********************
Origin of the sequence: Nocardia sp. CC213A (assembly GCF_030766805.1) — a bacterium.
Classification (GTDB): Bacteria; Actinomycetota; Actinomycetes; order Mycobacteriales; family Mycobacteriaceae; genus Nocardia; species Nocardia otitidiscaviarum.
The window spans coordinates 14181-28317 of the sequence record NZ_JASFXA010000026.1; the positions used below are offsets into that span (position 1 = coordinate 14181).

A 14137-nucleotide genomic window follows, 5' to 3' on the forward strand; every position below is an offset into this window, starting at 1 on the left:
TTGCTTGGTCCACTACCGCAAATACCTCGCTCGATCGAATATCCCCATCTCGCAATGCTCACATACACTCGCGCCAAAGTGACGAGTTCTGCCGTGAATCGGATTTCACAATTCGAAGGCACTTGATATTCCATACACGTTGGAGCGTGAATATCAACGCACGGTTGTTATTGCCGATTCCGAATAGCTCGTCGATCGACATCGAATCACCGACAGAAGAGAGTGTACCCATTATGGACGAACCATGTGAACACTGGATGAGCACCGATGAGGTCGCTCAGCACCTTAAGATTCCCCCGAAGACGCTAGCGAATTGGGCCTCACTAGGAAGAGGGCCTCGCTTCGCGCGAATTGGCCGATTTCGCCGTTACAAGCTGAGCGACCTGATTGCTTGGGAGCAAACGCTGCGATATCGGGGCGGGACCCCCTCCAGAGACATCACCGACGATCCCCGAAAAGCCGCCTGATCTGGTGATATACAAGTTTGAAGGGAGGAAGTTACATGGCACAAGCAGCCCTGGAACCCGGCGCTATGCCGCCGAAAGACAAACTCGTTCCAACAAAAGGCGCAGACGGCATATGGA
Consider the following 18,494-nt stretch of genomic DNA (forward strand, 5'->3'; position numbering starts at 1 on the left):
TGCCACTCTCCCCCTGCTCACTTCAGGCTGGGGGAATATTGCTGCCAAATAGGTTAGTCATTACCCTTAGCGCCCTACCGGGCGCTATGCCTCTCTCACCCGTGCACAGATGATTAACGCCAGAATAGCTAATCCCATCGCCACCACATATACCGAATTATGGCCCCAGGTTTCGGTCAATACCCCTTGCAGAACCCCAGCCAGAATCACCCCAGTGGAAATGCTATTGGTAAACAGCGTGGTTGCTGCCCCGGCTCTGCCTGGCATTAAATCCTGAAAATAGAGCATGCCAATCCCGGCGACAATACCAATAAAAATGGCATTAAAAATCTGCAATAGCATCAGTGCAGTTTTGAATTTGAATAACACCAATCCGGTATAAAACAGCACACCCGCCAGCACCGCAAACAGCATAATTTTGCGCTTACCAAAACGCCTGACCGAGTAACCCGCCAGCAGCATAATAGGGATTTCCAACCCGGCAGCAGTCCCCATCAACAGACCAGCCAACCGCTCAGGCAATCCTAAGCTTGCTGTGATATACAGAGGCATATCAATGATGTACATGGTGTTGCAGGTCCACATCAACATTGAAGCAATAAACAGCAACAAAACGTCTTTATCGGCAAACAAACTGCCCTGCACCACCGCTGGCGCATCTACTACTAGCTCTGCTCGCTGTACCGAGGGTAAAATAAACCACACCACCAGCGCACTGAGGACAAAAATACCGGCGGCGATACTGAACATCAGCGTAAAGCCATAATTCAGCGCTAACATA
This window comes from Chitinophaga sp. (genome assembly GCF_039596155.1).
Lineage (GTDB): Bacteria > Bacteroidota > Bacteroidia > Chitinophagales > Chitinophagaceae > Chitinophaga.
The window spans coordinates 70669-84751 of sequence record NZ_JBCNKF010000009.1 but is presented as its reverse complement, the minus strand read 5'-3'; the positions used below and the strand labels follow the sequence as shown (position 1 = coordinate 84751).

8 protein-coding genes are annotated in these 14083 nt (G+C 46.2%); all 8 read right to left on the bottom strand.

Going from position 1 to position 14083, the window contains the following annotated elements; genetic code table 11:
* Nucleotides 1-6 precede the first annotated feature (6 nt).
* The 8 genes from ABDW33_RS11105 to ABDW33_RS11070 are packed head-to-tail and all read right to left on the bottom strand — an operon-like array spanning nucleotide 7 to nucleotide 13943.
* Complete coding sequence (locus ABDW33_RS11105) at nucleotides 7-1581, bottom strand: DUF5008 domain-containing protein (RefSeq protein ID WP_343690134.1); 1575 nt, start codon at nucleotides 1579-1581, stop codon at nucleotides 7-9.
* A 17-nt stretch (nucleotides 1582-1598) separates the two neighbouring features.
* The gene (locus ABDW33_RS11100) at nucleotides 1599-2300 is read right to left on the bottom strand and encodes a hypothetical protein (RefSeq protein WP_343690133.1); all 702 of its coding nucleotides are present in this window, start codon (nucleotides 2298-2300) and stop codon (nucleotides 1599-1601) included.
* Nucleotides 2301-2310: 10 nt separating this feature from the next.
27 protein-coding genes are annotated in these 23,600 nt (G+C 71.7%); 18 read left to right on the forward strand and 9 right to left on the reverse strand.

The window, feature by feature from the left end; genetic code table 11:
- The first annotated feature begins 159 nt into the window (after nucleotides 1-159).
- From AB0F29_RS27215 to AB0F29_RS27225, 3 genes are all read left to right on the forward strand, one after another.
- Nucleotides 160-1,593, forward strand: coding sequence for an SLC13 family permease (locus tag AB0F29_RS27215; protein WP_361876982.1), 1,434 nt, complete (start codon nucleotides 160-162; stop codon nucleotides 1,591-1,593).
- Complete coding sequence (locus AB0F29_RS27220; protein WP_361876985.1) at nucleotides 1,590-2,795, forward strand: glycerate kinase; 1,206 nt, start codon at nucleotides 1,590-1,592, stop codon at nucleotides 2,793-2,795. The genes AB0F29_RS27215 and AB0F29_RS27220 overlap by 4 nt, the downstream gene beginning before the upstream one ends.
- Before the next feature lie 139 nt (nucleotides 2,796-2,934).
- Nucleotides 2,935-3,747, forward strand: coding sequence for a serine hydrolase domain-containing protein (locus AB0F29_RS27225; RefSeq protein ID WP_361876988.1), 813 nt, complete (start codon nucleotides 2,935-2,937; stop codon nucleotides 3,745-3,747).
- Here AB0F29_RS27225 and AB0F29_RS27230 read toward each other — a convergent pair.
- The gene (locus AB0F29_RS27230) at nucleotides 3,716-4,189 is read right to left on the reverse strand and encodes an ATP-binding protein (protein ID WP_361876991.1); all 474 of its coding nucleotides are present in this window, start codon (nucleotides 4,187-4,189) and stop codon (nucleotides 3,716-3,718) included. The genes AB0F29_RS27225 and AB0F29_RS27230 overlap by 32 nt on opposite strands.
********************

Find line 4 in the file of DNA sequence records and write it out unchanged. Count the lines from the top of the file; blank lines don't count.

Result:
A 14137-nucleotide genomic window follows, 5' to 3' on the forward strand; every position below is an offset into this window, starting at 1 on the left: